Board-certified pedorthist, accomplished four-event skier, hiker, and avid foot user Jeff Jacobs knows how important a perfectly fitting shoe can be. That's why he and his staff treat clients to an extensive regimen of tests and measurements, including gait analyses, weight-bearing impression casting, and custom-orthotics shoe fabrication. Armed with detailed knowledge of how they walk and what their feet need, customers can comfort and protect their precious locomotors with custom-fit ski and hiking boots from Dodge and DaleBoot, supportive running shoes from New Balance and Altra, and cycling shoes from Bont.
Headed by Rob D. Christensen, OD, Envision Optical's optometrists and ocular decorators engineer flattering, vision-correcting eyewear and lenses that are made in local labs to support the economy. During a 30- to 45-minute eye exam, vision experts test patrons for nearsightedness, farsightedness, or the ability to see through walls. Afterward, fit unseeing eyes with vision-clearing contacts ($30+/box) or lenses ($78+) set into designer frames by Nautica ($150+), Ted Baker ($175+), or Vera Wang ($185+). Sunglasses maintain stylish depth of field at the beach or within a desert fortress made out of magnifying glasses by hosting tinted lenses ($128+) in frames from designers by Nike ($79+) and Smith ($99+). All glasses come with a full warranty.
The staff at Myofascial Release Center refer to myofascial release massage as an “end of the road therapy”. That's because so many of their clients wish they would have discovered myofascial release much sooner in their journey toward wellness. During treatments, the practice's massage therapists apply slow pressure to the fascia, a network of subdermal tissues that cover the skeleton and muscles. The pressure relaxes fascia fibers, allowing long-term relief from stiffness and pain.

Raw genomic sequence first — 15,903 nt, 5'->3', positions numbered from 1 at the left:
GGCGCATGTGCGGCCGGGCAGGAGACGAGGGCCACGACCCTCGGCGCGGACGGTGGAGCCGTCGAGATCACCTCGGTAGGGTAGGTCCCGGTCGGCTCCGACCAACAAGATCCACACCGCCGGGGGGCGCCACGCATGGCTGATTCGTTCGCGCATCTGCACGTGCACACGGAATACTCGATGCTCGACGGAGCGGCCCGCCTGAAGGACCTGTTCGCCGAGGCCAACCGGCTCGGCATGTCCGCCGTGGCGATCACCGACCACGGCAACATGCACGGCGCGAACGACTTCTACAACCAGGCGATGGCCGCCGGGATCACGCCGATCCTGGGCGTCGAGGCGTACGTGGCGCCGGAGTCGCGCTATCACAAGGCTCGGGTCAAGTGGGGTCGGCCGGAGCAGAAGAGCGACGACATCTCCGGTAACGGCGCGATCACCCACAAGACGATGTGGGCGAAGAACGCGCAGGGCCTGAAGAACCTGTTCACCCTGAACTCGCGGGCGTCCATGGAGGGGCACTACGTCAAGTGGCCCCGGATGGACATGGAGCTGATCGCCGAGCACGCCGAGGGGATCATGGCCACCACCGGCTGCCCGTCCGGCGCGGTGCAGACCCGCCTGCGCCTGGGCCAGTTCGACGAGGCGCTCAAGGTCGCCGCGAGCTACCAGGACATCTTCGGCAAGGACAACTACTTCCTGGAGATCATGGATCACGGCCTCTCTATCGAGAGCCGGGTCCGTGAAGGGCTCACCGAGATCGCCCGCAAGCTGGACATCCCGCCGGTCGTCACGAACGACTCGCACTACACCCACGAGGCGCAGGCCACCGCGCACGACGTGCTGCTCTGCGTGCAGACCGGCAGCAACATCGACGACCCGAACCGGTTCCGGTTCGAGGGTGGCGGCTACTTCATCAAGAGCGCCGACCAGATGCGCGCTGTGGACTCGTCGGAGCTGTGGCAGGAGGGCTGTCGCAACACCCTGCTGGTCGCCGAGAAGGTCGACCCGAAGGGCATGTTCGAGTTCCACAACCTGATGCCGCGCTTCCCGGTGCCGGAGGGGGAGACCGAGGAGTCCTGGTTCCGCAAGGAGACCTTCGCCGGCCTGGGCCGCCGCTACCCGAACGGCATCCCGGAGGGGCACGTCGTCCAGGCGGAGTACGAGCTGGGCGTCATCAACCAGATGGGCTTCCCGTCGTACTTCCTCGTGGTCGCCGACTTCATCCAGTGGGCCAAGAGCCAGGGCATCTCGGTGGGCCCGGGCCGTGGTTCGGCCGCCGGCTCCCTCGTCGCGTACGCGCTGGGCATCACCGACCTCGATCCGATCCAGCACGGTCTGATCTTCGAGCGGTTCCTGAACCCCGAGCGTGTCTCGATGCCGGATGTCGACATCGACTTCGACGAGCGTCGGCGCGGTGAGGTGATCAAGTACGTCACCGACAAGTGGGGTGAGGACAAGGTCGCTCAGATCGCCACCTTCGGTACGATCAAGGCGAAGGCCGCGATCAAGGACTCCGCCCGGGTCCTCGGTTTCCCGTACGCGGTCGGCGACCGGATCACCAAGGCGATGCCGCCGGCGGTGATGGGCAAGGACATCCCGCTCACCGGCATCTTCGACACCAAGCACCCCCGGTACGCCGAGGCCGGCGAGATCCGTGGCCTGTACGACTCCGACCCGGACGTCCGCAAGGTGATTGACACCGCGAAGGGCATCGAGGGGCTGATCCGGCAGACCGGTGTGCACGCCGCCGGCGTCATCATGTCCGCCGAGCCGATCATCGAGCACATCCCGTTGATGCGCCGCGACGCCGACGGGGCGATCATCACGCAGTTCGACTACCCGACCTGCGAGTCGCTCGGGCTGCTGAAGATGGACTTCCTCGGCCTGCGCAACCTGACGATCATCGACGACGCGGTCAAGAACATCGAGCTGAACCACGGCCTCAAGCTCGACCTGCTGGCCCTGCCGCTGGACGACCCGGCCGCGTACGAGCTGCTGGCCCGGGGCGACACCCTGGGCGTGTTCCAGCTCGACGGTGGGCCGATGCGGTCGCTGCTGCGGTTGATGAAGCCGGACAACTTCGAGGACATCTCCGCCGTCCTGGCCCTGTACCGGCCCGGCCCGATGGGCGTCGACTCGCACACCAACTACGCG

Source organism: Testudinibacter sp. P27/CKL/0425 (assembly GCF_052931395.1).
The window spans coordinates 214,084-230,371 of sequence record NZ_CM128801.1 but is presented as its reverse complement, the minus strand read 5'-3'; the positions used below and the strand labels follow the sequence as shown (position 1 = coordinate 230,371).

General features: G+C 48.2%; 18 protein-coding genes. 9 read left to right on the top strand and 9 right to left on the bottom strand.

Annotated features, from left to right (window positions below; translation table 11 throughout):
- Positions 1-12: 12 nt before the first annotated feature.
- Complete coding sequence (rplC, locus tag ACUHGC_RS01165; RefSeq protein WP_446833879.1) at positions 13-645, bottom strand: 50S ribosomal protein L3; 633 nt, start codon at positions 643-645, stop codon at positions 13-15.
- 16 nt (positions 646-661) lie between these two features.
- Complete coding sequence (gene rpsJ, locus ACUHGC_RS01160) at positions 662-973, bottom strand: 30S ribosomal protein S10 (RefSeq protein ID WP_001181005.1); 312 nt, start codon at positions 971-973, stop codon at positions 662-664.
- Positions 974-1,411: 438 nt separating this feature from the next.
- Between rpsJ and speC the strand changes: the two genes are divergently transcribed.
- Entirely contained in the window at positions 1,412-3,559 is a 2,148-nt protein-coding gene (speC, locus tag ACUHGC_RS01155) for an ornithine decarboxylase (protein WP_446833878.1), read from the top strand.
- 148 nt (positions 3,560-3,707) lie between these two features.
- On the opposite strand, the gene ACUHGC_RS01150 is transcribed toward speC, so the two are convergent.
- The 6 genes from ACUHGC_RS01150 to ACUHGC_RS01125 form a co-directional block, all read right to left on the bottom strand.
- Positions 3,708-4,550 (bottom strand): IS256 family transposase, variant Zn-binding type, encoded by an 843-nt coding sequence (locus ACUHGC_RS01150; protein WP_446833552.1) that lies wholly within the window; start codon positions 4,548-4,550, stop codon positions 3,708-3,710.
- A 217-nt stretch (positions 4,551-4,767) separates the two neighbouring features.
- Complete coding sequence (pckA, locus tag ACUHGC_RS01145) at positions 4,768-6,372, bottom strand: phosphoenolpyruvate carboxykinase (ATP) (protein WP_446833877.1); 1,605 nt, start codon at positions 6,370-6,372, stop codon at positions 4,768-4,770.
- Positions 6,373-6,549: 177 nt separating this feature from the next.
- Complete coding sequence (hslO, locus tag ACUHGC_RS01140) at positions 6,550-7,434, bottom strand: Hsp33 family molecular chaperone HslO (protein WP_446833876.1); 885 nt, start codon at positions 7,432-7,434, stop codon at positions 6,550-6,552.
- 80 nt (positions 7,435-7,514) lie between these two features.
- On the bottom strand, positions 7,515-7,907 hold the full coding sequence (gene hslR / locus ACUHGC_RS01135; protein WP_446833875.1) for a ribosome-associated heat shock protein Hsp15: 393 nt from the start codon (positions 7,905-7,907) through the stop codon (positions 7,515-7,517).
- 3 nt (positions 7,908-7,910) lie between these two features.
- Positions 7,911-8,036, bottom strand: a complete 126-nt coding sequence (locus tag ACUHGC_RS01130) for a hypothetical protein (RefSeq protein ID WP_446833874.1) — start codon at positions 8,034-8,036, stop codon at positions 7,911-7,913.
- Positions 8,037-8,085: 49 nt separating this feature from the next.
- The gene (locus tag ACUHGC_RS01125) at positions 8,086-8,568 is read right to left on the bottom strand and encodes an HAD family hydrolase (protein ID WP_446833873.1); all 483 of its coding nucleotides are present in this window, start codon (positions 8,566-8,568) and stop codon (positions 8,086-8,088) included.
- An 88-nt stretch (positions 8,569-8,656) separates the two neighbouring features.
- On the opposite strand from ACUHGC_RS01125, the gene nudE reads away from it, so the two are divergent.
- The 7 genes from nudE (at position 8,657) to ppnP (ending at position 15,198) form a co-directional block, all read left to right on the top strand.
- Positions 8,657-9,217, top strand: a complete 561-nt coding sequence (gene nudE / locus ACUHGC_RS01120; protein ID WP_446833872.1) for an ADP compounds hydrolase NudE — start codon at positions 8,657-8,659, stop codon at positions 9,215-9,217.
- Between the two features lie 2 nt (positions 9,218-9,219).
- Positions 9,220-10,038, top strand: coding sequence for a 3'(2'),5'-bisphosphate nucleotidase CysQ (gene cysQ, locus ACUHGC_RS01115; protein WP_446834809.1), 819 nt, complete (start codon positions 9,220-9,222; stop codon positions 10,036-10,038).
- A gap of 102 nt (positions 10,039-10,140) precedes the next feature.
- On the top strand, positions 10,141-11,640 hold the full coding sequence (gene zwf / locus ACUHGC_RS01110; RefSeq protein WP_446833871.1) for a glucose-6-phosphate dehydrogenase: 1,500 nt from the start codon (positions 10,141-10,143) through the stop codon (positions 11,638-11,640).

Gem State Dermatology’s certified epidermal artisan, Dr. Mings, restores frontispieces to grin-inducing glory with a noninvasive microdermabrasion skin-resurfacing treatment. After a free, yet optional, 45-minute cosmetic consultation with amicable aesthetician Caitlin Hutchinson expunges facial filth and burrowing skin gophers during a preprocedure cleansing. Then, the Diamond Tome system gingerly sloughs away sullied epidermal layers and dead skin cells with a diamond-tipped wand, paving the way for new cell growth and rubber-band-grade elasticity. By reducing tegument thickness, the procedure helps to unclog pores brimming with blackheads and loose change, and may also shoo away mild acne scars, fine lines, and wrinkles. A slathering of moisturizer and sun block completes the treatment, leaving faces hydrated and protected against UV rays.
Doctors of Chiropractic Timothy Dudley and Ryan Weed employ a low-level cold laser to help their patients find relief from pain and reduce their recovery time. They also offer manual spinal adjustments and corrective exercises. It isn’t just back pain that pulls people into the office, however. Clients also seek help for migraines, achy necks, and overworked wings.
Radio-frequency probes sound like something used to discover new stars, but they’re actually one of the many technologies used by Dr. Frank Fazzio to improve his patients’ lives. Dr. Fazzio has been practicing medicine since 1978, and his surgical attention has been focused solely on vein disorders since 2004. The medical veteran wields some of the most modern tools available to his specialty, including endoscopic cameras, advanced lasers, and the da Vinci Surgical System, which uses robotic technology to perform complicated operations. It’s not just the technology that makes Dr. Fazzio an authority in his field, though—he has performed an astounding 15,000 surgical procedures during his career, only 6 shy of Babe Ruth’s record.
Like millions of corn stalks, Dr. Fazzio has roots in Illinois and found his way in the dining halls of a Wisconsin college—Marquette University. After studying medicine at the Washington University School of Medicine, Dr. Fazzio completed a residency in general and peripheral vascular surgery at the University of Utah. But he’s now firmly planted in Idaho, and during his career he has even been the president of the medical staff at Treasure Valley Hospital.